When the changes which we seek are connected to how we experience life, how we see ourselves and how others see us, how we interact with all of life and how all of life interacts with us, then we must change our story, maybe not all of it, but some of it.

Changing ourselves requires changing the stories we tell ourselves about ourselves.

If the story remains the same, then so do we.

But changing our story can be difficult because when we do it, or when life does it for us –  such as when an event causes us to realise a memory we have held for a long time is false in some way – it pulls the solid ground on which we have been standing out from under us and we are left floating in a space where our identity is no longer the one we have come to know so well, which is safe and familiar… even though it may be false in some way.

Even our false selves are a part of our true selves. Our false self holds within it our true self. They are intertwined.

By relating our stories we speak our truth to see if it is true, and when we do it in written form, such as on a blog, we can find inside the words of our stories, other words, ones which we did not know were within us, ones which may offer us a story within a story, one which is closer to our authentic self.

“Keeping a journal has taught me that there is not so much new in your life as you sometimes think. When you re-read your journal you find out that your latest discovery is something you already found out five years ago. Still, it is true that one penetrates deeper and deeper into the same ideas and the same experiences.” ― Thomas Merton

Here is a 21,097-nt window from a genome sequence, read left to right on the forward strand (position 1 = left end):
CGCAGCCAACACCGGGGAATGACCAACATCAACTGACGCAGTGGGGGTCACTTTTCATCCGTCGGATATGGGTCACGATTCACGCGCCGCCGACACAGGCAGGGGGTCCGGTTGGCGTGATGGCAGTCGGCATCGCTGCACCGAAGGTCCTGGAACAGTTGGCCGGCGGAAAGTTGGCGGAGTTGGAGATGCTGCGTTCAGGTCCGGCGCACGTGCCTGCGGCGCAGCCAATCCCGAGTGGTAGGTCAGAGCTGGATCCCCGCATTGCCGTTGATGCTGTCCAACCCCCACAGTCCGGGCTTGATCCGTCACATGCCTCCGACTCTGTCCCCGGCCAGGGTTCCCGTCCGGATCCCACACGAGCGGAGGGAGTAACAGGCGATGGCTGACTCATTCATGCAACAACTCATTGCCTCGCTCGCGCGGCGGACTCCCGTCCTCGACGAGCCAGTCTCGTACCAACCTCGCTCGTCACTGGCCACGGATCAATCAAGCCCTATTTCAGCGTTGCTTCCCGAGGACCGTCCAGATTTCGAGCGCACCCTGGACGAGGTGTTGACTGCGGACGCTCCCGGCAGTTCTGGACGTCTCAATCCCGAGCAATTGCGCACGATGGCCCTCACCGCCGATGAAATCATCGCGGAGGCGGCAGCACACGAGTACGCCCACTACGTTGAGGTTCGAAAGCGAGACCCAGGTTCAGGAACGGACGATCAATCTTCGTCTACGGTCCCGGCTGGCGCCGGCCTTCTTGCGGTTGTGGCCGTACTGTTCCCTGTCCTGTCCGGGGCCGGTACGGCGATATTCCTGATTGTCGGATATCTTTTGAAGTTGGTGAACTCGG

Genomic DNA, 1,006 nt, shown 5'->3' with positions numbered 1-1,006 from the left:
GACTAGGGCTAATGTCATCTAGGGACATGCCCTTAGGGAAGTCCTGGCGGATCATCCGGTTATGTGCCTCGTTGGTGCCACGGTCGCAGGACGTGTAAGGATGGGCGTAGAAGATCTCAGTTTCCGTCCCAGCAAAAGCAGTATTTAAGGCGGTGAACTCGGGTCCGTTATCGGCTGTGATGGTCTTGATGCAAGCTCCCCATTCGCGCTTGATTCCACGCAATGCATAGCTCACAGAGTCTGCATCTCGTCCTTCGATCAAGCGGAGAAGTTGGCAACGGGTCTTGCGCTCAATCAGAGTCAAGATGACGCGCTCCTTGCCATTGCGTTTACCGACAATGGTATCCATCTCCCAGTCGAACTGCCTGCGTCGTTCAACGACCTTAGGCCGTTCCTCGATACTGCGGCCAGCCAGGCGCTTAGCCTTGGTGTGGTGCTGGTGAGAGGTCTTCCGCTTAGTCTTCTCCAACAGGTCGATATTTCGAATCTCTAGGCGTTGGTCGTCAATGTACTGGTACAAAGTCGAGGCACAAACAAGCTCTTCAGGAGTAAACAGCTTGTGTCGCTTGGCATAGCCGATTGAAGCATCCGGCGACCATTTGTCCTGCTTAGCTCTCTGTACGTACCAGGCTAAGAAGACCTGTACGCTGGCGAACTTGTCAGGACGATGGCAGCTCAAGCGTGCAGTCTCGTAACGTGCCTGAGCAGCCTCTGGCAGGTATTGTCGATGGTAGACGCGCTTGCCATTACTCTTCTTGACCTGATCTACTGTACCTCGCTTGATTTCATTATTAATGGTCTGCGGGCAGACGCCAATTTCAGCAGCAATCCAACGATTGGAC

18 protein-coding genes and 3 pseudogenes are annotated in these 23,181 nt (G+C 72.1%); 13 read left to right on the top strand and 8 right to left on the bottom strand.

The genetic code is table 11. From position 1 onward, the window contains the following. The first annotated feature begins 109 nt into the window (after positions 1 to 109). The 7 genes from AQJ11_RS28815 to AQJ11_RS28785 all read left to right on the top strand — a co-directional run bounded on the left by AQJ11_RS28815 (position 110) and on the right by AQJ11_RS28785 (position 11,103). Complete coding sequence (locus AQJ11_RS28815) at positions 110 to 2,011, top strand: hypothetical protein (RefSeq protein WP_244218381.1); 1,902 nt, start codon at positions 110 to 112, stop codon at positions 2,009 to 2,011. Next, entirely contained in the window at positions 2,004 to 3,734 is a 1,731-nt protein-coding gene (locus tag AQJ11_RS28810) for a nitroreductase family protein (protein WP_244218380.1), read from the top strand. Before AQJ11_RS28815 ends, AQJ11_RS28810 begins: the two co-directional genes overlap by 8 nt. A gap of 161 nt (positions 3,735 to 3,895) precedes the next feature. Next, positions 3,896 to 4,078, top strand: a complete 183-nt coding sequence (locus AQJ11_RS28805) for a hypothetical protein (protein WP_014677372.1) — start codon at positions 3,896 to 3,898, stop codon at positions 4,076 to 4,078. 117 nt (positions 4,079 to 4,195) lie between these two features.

The photo I have used to reflect – Reflections – is of an intricate design embossed in a glass bottle with the rays of the Sun reflected in it. When I looked at this photo, even though I knew what it was, for a moment I saw something else there. A beautiful illusion.

It reminded me of an incident which happened many years ago when I was caught up in a dark and dreary story of myself and my life.

It was late in the evening, I was deep in sorrow, and the radio suddenly came on.

Your guardian angel is watching over you – a disembodied voice stated.

I have no idea how the radio turned itself on. The interruption annoyed me and I reacted without thinking.

I turned it off quickly…

…then turned it on again out of curiosity to know what the show was about which felt the need to get my attention in such a strange way, but I couldn’t find it again, there was simply white noise as the dial was between stations.

Did I imagine it all?

How strange…

I laughed at the absurdity of it.

That moment broke the spell of the story in which I was entangled. The sorrow was dissipated by mirth, by absurdity.

Of course the problems which had aroused the sorrow and the dark and dreary story still existed but they seemed less problematic.